The Agency for Health Care Administration will schedule a workshop to finalize rules around billing so school districts can tap into this additional federal funding.
In August 2018, we released a report detailing an opportunity to significantly increase funding for school-based health services in Florida. The report’s author, senior policy analyst and attorney Anne Swerlick, had discovered that Florida statutes precluded the state from participating in a new national policy regarding the Medicaid program and school-based services. Several other states had changed their policies to take advantage of the funding for things like eyeglasses, hearing aids, mental health screenings, access to school nurses, and many other critical services. But for Florida students to benefit, policy change was necessary. Legislators needed to take notice.
We reached out to children’s advocacy and health organizations, community groups, and legislators to raise awareness about the federal policy change and the need for legislative action. In 2019, we successfully recruited 16 organizations to support the initiative, including the United Ways of Florida, the Florida Children’s Council, Florida PTA, and Florida Voices for Health. With support of this broad coalition, we secured bipartisan sponsors for legislation: Rep. Andrade (R-Pensacola) and Sen. Montford (D-Tallahassee). During the 2020 Session, Sen. Gayle Harrell (R-Stuart), Chair of the Health Policy Committee, joined as a primary Senate cosponsor for the legislation — SB/HB 81: “Medicaid School-based Services.”
On June 24, 2020 Governor Ron DeSantis signed into law CS/HB 81, a measure that will help schools draw down at least $51 million annually in additional federal dollars for school-based health services, including mental health screenings, diagnoses, and treatment. Local school districts will now be able to draw down $1.56 in federal Medicaid funds for every state or local dollar spent on Medicaid-eligible children needing health services. One such funding stream that districts will be able to better leverage is the Mental Health Assistance funding, boosted as a result of the Marjory Stoneman Douglas High School Public Safety Act. In fiscal year 2019-20, the state increased this funding to $75 million. We estimate that if school districts had been able to draw down the additional federal match for the mental health services they provided with this funding to Medicaid-eligible children, Florida’s schools would have seen an additional $51 million.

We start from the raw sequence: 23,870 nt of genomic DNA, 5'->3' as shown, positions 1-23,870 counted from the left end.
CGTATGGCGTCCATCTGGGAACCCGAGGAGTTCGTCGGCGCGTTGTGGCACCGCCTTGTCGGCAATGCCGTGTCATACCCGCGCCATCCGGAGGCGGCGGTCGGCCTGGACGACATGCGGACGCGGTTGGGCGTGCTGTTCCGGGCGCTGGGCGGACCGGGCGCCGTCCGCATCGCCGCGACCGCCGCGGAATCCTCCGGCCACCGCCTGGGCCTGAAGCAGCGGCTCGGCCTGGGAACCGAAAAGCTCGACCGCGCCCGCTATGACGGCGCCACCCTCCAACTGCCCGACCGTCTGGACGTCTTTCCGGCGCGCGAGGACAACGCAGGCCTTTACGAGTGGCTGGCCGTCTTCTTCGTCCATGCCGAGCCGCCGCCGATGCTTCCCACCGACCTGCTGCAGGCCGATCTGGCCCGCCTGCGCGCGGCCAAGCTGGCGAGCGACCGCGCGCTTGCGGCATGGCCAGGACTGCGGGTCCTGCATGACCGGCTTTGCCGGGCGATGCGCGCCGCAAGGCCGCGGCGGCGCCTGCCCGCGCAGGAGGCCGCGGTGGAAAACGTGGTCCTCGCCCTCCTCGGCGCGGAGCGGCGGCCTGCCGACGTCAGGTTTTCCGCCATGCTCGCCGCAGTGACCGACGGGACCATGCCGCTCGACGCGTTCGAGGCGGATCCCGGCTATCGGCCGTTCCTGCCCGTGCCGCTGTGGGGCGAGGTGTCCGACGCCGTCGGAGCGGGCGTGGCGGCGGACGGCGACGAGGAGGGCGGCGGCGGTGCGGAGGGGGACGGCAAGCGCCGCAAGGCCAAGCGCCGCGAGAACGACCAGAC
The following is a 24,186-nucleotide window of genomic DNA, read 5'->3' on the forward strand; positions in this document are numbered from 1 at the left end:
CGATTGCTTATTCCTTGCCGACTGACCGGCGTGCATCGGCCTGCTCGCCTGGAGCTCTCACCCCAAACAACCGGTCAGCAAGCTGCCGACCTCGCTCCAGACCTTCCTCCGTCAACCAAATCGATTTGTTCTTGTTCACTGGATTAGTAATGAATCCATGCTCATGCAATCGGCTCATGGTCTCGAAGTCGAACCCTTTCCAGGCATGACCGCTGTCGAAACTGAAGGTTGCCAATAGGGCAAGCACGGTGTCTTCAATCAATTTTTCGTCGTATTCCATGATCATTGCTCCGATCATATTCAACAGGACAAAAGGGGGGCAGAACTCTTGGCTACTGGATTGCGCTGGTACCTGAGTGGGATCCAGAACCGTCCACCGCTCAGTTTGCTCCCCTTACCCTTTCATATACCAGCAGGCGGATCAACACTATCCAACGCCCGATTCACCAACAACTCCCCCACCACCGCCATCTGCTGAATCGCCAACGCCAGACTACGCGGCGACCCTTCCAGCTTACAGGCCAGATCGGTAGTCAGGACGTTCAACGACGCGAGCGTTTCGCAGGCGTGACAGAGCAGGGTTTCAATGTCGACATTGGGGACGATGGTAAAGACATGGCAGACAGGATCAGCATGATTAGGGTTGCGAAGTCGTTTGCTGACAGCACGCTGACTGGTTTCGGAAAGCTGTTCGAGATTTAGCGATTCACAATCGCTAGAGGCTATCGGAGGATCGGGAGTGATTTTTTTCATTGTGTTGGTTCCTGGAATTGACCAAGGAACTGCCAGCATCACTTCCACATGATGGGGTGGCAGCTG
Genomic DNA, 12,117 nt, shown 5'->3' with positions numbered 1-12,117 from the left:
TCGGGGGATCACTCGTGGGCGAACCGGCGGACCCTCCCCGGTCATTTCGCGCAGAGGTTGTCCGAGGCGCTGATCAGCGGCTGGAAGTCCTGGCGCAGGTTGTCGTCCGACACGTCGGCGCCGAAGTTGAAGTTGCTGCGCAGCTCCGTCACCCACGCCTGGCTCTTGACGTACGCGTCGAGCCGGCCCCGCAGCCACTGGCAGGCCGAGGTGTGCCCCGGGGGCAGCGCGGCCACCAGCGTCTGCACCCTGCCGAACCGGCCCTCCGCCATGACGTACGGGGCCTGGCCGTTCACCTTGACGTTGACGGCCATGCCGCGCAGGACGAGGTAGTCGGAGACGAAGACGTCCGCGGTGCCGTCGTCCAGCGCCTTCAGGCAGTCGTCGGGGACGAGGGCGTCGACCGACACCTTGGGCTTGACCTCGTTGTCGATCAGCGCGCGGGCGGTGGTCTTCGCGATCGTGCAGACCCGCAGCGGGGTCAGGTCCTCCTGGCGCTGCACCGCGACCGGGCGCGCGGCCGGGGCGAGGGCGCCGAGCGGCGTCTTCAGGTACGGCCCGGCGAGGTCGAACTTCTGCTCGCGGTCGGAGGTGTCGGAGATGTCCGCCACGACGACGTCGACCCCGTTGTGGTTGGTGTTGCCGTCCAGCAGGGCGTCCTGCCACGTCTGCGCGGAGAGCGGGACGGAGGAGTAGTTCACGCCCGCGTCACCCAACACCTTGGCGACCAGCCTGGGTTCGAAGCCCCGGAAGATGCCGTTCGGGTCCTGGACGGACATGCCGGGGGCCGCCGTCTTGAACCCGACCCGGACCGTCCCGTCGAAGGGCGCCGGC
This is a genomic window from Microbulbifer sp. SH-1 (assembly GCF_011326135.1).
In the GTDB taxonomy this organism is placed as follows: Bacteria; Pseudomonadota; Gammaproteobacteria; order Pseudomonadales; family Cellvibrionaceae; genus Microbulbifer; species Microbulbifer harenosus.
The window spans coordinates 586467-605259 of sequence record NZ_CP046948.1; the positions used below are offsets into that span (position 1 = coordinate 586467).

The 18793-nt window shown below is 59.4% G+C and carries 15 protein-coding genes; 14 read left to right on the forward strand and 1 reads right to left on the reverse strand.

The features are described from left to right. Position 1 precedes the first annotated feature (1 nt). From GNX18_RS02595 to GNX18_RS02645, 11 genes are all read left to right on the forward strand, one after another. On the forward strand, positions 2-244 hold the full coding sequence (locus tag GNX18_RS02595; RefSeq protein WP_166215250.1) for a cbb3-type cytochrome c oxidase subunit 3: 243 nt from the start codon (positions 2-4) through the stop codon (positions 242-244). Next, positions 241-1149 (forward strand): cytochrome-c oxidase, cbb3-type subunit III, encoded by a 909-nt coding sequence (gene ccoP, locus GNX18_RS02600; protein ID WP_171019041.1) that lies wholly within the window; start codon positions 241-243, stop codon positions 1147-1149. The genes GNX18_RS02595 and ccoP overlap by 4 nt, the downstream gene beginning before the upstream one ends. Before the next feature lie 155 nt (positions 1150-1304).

Thanks to expert policy research, broad coalition building, and strong public champions, Florida schools will be able to access millions more for health services. In the midst of a public health crisis, students will only benefit from additional resources.
Legislators from across the aisle and organizations from across the state helped Florida Policy Institute to pull Medicaid School-based Services (HB 81/SB 190) across the finish line in 2020. “I’m excited to see that HB 81 has been signed into law,” said bill sponsor Rep. Alex Andrade (R-Pensacola). “Thousands of children in Florida will be able to receive the treatment they need in their school, without facing the choice of missing classes or foregoing services.” “I hear firsthand from families in the panhandle still reeling from Hurricane Michael and now the Coronavirus Pandemic; they are in desperate need of resources to address the long term mental health effects,” said bill sponsor Senator Bill Montford (D-Tallahassee). “This change in law is common sense and provides school districts with another tool to reach students statewide. Thanks to this legislation schools will be able to provide increased medical and, particularly, mental health services directly to children that need it most.”